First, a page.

Sen. Robert Menendez met with a dozen Conservative rabbis from across the state in his Newark office on Feb. 10. During the 90-minute meeting, the conversation ranged from international concerns, including the unfolding events in Egypt, to sanctions against Iran to such domestic issues as health-care reform and bullying.
“It was a positive exchange,” said Rabbi Benjamin Shull of Temple Emanuel of the Pascack Valley, in Woodcliff Lake. “There wasn’t much in the way of disagreement of any kind.”
The meeting was arranged by the senator’s office, as part of an ongoing outreach to hear concerns of members of the community. It was coordinated by the New Jersey region of The Rabbinical Assembly.
“It was interesting that the senator was interested in hearing the voice of the rabbis of the Conservative movement,” said Rabbi Joshua Cohen of Temple Emanuel of North Jersey, in Franklin Lakes.
The rabbis coordinated beforehand what questions to ask the senator. “Especially on some of the specifics of the future of the Middle East, and on health care, there was some disagreement among the rabbis,” said Rabbi Robert Scheinberg of the United Synagogue of Hoboken.
“Egypt visually and verbally dominated the discussion,” said Shull. “He spoke favorably about the desire of the Egyptian people for a more democratic government.”
“As we were speaking with him, we were watching the developments on the television right behind him. It was breaking news,” said Cohen.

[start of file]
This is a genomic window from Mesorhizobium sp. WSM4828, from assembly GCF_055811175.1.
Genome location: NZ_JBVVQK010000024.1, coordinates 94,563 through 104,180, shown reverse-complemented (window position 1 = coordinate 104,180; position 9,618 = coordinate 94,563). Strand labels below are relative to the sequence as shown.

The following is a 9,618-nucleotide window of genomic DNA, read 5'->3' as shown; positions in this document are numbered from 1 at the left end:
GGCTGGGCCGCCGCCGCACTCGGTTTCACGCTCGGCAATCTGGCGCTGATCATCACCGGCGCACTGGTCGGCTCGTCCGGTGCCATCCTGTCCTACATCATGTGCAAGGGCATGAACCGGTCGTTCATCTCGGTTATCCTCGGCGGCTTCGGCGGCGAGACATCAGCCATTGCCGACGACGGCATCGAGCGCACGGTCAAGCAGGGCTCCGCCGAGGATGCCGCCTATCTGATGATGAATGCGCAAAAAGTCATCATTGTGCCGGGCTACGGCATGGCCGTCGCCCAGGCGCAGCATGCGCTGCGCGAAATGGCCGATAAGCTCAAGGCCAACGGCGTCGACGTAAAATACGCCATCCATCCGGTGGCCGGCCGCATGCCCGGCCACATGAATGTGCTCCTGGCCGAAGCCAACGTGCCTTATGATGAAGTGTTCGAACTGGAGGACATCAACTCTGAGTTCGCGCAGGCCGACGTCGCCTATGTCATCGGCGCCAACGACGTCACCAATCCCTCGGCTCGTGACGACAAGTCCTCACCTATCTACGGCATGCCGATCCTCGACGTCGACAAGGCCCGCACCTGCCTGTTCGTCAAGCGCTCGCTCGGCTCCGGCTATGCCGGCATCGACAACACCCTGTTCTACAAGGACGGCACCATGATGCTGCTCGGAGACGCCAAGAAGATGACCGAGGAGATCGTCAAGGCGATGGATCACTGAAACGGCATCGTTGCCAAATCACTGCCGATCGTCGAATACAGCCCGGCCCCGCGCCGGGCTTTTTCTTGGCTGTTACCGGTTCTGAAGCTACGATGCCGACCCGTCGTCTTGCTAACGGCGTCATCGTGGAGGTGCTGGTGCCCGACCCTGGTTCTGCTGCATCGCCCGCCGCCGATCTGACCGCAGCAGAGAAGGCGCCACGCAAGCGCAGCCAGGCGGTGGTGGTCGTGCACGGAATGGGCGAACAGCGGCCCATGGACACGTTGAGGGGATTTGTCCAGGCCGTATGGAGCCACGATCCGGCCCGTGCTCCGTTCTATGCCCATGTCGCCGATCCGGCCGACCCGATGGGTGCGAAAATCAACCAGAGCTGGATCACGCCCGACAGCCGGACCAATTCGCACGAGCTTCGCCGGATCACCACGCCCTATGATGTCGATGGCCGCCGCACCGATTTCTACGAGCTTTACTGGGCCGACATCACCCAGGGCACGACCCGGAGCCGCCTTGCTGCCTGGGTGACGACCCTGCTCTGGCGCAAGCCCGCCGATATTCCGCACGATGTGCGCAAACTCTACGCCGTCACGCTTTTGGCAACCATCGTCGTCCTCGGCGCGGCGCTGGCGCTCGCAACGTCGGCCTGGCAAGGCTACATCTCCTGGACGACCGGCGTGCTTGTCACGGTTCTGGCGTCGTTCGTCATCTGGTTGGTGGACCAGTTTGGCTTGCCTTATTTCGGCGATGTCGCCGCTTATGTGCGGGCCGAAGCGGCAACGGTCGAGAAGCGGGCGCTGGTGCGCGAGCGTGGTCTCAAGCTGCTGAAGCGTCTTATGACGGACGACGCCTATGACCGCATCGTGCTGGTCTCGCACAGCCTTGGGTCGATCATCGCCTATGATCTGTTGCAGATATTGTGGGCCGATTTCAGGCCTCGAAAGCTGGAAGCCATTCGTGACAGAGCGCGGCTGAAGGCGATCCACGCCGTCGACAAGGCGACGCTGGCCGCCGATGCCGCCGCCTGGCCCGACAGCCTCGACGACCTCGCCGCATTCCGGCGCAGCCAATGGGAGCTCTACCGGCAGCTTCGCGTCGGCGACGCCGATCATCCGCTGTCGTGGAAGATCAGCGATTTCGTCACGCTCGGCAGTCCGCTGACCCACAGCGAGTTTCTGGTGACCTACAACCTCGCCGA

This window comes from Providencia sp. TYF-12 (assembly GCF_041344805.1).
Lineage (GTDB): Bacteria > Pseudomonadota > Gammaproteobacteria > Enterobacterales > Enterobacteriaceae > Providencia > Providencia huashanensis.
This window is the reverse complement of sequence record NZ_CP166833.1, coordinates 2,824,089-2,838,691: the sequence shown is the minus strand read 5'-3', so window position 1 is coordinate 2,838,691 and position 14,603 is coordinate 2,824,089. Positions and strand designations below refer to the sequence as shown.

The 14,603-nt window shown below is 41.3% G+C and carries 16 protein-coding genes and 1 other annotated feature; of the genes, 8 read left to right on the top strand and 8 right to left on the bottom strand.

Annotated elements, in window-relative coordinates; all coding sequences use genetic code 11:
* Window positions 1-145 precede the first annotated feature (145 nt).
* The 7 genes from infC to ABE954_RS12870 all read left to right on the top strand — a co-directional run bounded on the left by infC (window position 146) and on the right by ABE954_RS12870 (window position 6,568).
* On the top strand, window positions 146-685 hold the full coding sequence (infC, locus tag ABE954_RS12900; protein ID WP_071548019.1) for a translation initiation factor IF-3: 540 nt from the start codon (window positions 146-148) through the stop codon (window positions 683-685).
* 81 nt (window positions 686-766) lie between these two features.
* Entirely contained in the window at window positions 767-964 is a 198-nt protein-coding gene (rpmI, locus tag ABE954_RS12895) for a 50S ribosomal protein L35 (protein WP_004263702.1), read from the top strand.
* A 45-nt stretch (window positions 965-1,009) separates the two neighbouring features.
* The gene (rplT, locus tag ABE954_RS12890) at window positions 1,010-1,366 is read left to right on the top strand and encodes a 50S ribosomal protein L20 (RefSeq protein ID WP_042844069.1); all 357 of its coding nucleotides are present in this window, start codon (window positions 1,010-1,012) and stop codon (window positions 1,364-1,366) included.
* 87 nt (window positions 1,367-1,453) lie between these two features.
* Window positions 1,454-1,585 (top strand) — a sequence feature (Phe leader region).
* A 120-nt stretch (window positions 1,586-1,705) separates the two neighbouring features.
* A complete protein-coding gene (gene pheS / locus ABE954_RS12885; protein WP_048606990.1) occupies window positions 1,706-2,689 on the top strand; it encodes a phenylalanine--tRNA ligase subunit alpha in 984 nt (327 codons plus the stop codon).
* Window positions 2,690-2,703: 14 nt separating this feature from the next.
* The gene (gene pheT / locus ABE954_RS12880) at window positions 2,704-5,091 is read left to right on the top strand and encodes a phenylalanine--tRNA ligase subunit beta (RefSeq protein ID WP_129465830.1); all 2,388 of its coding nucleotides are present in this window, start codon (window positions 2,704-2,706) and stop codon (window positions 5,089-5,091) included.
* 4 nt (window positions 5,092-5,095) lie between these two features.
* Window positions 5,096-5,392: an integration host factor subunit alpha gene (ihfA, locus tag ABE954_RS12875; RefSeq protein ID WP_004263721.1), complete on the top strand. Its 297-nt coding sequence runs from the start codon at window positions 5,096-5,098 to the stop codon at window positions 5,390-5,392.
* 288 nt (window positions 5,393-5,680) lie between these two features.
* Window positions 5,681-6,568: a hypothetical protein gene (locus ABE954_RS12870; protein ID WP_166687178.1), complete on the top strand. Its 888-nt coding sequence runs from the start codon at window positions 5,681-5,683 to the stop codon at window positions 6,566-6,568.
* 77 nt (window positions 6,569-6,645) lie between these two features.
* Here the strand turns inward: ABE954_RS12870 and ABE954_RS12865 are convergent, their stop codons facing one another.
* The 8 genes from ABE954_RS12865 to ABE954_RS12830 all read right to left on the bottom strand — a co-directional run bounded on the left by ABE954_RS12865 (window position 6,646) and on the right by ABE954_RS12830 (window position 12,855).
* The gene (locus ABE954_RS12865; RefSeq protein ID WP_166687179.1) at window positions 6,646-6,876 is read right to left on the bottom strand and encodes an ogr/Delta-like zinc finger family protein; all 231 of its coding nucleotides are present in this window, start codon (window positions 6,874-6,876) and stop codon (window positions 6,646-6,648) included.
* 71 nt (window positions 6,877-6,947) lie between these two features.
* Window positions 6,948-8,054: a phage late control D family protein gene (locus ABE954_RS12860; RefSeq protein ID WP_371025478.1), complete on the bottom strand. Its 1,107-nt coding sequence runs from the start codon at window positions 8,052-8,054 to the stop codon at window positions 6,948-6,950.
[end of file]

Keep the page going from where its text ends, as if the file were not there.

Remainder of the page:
On other international matters, “he spoke in favor of strengthening the relationships between Israel and the United States,” said Shull. Shull said he brought up the issue of “the Jewish people’s historical right to a country. I thanked him for the fact that he had spoken on the Senate floor after President Barack Obama’s speech in Cairo, noting that the president had omitted the link of the Jewish people to the land of Israel and that the Jewish connection to the land was not just due to the Holocaust.
“I asked him if this point would be brought up with the Palestinians, pushing them to publicly acknowledge that the Jewish people have a connection to the land. His response was rather evasive,” said Shull. “He said he would continue to make the point that needs to be made about the historical connection.”
The rabbis raised the issue of Iran, and Menendez stressed the importance of stopping Iran’s nuclear efforts, they reported.
On domestic issues, the rabbis raised the issue of bullying. “He emphasized that while the government can do certain things, lots has to be done at home. Parents have to teach our children not to bully and how to stand up against bullying,” said Shull.
Also on the agenda was Obama’s health-care reform. “It affects small businesses, which include many members of our congregations,” explained Cohen.
Menendez said that legislation isn’t always perfect, said Scheinberg. “He said that doesn’t mean you throw out the legislation, it means you improve the imperfections.”
The group also discussed immigration.
“I was remarkably impressed with his total command of the details of every issue,” said Scheinberg. “I appreciated his directness and passion.”
Also at the meeting from this area were Rabbis Fred Elias of the Solomon Schechter Day School of Bergen County in New Milford, Randall Mark of Cong. Shomrei Torah in Wayne, David Seth Kirshner of Temple Emanu-El in Closter, and Neil Tow of the Glen Rock Jewish Center.